'What is Eco-Beauty and Can It Save the Planet?' with Givaudan
CEW & Givaudan discuss why sustainability is so important in the beauty industry and why brands are choosing to opt in CEW and Givaudan joined forces to host a mentoring breakfast to discuss sustainability in the beauty industry; why the sector is booming and how brands can make a difference. Speakers were Amarjit Sahota, Editor of Sustainability: Greening of Cosmetics Industry Book, Organiser of Sustainability Summits and one of the judges of the CEW Eco Beauty Award, and Lucila Zambrano, Global Communications Director, Personal Care, Unilever PLC, 2015 winner of the CEW Eco Beauty Award.
An expert on eco-beauty, Amarjit made the point that a lot of world news today is indirectly related to sustainability. With 25% of the world living in poverty, climate change and deforestation major issues and migration in flux, it’s imperative that brands contribute to environmental and social issues. As more and more beauty brands move toward lower environmental footprints and carbon neutrality. Beauty products with fair trade ingredients are also on the rise with niche brands dominating the sector.
Posing an important argument, Amarjit questioned whether going green is for everyone. While it’s generally assumed that smaller brands dominate the market, it’s worth noting that some larger corporations are following suit. Aveda is one such larger brand that is setting an example for others and is mission led. L’Oréal, P&G and others are similarly creating products and processes to reduce the carbon footprint and general waste.
Recent developments has been promising, including the ban of microbeads in the UK, restrictions on animal testing, growing use of natural ingredients and growing pressure from NGOs and media. Across the industry, brands are realising that business as usual is no longer an option. Lucila from Unilever argues that consumers themselves are more educated and interested in sustainability than ever before. The gap between attitude and action is closing and people are buying products that make a difference in the world but don’t compromise on quality or efficacy.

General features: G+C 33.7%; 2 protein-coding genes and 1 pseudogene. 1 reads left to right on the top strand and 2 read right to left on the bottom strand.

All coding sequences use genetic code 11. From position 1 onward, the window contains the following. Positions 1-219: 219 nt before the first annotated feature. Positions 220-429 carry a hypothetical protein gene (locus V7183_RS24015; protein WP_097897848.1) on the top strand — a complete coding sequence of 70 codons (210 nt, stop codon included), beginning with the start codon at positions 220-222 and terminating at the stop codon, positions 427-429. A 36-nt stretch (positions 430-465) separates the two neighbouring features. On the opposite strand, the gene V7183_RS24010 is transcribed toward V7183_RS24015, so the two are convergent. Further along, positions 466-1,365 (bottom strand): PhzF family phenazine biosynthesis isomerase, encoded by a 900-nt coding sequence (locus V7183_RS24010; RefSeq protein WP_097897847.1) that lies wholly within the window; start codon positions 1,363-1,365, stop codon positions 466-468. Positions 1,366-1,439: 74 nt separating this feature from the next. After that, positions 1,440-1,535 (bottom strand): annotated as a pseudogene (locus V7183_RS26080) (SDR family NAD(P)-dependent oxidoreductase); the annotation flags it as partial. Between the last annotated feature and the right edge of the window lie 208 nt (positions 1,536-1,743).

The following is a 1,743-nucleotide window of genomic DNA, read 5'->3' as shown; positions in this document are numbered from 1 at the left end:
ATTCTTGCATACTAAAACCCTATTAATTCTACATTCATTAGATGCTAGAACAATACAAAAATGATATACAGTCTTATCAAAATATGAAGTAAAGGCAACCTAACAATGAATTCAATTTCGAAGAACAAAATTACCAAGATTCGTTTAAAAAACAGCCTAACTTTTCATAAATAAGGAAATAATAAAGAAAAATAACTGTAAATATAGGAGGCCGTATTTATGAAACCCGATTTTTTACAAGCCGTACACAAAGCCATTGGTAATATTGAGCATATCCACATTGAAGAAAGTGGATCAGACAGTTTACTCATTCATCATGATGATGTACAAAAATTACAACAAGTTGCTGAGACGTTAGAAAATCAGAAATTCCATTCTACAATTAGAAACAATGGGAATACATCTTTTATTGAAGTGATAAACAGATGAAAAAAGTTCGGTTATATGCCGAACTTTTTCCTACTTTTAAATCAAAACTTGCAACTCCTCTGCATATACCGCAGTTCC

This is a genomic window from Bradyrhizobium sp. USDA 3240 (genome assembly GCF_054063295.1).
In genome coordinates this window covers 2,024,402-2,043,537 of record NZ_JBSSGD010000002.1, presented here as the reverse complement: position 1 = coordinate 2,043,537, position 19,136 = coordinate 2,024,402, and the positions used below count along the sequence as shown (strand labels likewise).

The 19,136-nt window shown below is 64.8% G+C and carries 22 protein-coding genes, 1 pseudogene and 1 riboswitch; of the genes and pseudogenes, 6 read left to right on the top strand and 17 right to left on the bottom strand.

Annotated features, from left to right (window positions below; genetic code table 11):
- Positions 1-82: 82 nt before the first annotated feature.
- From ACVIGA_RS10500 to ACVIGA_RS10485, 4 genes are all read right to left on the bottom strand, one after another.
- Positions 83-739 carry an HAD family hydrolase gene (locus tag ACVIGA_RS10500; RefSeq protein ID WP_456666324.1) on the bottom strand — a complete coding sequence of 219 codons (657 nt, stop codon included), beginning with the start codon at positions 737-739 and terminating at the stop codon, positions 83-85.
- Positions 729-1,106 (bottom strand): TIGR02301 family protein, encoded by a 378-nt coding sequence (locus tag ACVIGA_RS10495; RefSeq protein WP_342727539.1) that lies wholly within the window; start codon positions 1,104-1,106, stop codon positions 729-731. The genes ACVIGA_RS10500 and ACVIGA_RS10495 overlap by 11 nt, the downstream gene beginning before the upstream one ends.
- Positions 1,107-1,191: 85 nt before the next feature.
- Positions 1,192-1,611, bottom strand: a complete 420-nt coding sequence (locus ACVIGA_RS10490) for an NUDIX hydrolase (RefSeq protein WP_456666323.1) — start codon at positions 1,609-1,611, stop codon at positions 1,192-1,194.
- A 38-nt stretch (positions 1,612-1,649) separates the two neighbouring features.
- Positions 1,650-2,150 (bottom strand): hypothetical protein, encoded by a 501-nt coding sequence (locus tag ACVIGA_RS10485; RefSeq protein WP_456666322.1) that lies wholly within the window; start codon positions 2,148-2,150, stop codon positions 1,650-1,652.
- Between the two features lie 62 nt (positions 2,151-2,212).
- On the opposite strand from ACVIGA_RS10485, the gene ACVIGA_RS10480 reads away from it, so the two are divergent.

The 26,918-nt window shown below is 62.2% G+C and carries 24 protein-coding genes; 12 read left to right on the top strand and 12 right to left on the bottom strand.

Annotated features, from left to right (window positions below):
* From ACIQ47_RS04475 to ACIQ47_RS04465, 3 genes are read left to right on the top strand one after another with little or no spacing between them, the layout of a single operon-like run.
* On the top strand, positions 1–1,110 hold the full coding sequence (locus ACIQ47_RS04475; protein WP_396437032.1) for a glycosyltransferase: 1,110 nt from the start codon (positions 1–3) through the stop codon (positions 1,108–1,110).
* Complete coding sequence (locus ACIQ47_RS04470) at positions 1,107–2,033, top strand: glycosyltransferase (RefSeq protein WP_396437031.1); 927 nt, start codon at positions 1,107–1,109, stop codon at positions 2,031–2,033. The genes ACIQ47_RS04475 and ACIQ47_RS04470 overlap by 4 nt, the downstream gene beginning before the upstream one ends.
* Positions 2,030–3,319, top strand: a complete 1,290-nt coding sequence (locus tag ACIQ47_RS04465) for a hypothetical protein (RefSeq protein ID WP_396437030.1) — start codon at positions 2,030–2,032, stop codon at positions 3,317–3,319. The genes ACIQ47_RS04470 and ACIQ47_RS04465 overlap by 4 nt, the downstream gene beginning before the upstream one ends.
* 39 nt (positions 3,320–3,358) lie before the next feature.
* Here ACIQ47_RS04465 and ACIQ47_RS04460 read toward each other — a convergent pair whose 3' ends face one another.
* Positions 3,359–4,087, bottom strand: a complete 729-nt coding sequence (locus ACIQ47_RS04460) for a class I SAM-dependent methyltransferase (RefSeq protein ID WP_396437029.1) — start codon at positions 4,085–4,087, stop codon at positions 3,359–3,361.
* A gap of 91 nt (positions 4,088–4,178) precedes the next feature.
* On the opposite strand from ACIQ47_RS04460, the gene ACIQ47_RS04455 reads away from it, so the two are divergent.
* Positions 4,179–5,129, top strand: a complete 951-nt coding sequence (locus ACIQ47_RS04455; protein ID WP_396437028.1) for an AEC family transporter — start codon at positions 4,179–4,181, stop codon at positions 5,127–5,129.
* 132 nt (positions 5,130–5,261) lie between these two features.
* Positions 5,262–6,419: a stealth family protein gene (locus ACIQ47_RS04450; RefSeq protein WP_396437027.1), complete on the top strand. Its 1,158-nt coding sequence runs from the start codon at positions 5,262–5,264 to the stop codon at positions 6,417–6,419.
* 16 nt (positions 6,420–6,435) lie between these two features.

Brands with purpose are nothing new. The East India Company produced ethical sugar, causing the general public to boycott companies that exploited slavery in the 19th Century. There has clearly long been a desire for customers to buy products with a clean conscience but Lucila notes that the move towards sustainability has not always been met with open arms by large corporations.
For Unilever, sustainability has to make business sense. With moves towards greener packaging, they have successfully struck a balance between the two. The 2015 CEW Eco Beauty Award went to Unilever for their compressed deodorant range which cuts down on aluminium and co2 emissions and still offers a great customer experience. Unilever have found its sustainable living brands are more profitable, have 2 x rate of growth and make up 80% of Unilever’s overall growth.
While in some respects sustainable beauty is a new phenomenon, it’s a booming business that deserves recognition and qualification. The CEW Eco Beauty Award sponsored by Givaudan aims to encourage steps towards greater sustainability within the beauty industry. The CEW Eco Beauty Award supports products that are seeking to reduce and ultimately aim to eliminate their contribution to each problem and by doing so become more sustainable. Entries are open now. Email firstname.lastname@example.org for an entry form.
CEW’s Mentoring Series - where leading executives offer insights into beauty industry issues and inspiration for professional growth.